Happy New Year! + OCC OKs Stablecoins
Happy New Year from the most consistently inconsistent blogger to ever have blogged! I've finally accepted myself for who and what I am in hope that I'll surprise myself by becoming inconsistently consistent. I'm trying to make 2021 "The year of execution" so *fingers crossed* we shall see.
On to the Office of the Comptroller of the Currency (OCC)...
Yesterday, the OCC announced (well, clarified) that banks are able to use distributed ledger technology (e.g., blockchain) to verify and store transactions and they are also able to transact stablecoins. Banks must continue to comply with the applicable laws and other sound banking practices, such as "Know Your Customer," anti-money laundering controls, and Office of Foreign Assets Control sanctions. However, the OCC recognizes the efficiency and security benefits associated with blockchain technology in banking. The regulator also recognizes the banking industry's track record of competently (mostly) deploying innovative technologies in the provision of services and other banking activities. Swiping wasn't always the predominant way of transacting money, friends.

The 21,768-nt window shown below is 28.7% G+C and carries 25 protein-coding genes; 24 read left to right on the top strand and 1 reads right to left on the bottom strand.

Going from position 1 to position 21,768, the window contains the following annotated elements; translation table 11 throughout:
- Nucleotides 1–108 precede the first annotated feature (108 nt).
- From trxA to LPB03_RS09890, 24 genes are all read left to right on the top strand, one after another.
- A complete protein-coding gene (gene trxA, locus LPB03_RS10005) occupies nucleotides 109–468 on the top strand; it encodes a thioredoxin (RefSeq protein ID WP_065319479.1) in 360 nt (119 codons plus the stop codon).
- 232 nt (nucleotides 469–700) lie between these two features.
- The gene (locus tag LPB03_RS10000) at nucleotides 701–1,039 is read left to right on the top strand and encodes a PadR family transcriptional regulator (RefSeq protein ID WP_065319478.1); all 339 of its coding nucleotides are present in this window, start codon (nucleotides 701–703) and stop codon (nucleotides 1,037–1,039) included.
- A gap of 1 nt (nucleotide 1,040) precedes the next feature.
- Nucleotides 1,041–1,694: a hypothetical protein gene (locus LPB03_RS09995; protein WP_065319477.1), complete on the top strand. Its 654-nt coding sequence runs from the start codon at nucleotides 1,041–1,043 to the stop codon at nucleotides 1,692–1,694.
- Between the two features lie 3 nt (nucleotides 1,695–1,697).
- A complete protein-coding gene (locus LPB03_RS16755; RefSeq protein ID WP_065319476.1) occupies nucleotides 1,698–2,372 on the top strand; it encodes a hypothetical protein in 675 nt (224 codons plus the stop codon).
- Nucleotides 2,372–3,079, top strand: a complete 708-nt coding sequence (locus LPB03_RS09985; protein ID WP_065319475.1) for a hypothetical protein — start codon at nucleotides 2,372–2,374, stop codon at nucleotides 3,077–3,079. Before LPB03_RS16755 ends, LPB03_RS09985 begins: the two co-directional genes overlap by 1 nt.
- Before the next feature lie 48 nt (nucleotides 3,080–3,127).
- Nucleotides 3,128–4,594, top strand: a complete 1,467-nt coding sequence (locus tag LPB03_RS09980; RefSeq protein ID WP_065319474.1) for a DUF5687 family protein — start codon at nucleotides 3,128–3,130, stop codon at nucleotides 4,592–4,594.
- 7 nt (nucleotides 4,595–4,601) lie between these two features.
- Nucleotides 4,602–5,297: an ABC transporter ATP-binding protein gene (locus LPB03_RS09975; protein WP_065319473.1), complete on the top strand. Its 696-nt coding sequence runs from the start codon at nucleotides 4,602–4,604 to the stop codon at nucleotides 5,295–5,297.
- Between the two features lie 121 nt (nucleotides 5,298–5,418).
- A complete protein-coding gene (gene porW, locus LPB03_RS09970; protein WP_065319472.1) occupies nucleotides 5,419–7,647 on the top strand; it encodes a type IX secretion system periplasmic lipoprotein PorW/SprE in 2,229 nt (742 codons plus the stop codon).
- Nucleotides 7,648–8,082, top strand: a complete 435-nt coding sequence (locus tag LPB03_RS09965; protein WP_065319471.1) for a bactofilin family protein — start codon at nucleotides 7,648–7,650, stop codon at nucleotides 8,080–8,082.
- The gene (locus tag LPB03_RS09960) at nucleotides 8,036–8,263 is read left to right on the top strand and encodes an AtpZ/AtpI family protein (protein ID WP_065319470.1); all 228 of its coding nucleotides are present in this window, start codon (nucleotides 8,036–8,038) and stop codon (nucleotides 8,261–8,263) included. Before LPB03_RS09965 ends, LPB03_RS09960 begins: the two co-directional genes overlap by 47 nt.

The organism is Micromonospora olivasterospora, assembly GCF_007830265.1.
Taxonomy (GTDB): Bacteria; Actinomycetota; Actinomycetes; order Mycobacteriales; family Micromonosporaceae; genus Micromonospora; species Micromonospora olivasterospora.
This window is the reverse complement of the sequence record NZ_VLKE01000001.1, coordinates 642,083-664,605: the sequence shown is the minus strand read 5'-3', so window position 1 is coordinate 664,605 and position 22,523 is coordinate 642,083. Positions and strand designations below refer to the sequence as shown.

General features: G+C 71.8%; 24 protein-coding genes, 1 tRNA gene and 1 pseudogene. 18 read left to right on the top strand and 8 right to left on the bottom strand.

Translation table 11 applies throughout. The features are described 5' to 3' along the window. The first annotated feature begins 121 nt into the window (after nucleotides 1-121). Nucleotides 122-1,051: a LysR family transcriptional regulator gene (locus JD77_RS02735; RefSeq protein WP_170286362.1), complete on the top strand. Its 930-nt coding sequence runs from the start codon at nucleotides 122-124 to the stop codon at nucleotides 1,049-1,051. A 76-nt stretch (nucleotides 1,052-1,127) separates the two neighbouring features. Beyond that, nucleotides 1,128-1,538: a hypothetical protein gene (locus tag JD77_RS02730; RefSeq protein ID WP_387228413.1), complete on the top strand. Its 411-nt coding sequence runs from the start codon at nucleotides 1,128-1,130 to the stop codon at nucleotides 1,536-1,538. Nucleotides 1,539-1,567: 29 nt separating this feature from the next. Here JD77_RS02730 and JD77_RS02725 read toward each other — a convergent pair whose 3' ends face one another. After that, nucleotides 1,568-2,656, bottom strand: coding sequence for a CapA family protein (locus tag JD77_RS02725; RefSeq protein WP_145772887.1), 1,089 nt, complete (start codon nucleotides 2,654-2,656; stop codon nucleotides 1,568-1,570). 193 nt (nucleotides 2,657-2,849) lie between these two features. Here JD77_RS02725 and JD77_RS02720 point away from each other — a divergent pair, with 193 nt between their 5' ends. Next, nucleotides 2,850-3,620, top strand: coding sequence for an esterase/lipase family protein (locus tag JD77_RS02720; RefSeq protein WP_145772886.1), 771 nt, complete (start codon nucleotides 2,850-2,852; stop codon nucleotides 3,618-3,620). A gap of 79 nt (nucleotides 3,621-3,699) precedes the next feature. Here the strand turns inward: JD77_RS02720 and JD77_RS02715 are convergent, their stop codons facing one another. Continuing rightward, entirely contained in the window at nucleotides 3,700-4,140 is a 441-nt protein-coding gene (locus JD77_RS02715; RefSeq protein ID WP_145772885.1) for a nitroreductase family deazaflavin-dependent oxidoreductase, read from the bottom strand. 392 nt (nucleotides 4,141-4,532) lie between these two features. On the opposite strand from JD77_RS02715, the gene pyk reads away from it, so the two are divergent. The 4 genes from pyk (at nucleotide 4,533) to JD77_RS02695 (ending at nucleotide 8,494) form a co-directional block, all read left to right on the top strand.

The real eyebrow-raiser here is the express permission to transact and issue stablecoins. Stablecoins are digital currencies that are pegged to a stable, less volatile asset (fiat currency (e.g., USD) or some other asset). These coins are increasingly in demand among people who regularly use or trade digital currency because of their stability relative to other coins. The OCC offers its blessing for banking institutions to issue stablecoins in exchange for fiat currency and reasons that stablecoins "function as a mechanism of payment, in the same way that debit cards, checks, and electronically stored value (ESV) systems convey payment instructions. Banks have long used cashiers’ checks, travelers’ checks, and other bearer instruments as a means of facilitating cashless payments." **Mic drop**
Ultimately, the OCC letter is good press for the financial regulator but has little practical bearing on the banks. Many of the major financial institutions have made incredible headway in leveraging blockchain technology in their businesses and exploring their own digital currencies. But any day a government entity lauds the positive attributes of blockchain is a good day.
You can see the full OCC interpretive letter here.
So which banks' coin achieve the largest market cap by the end of the year? Any bets?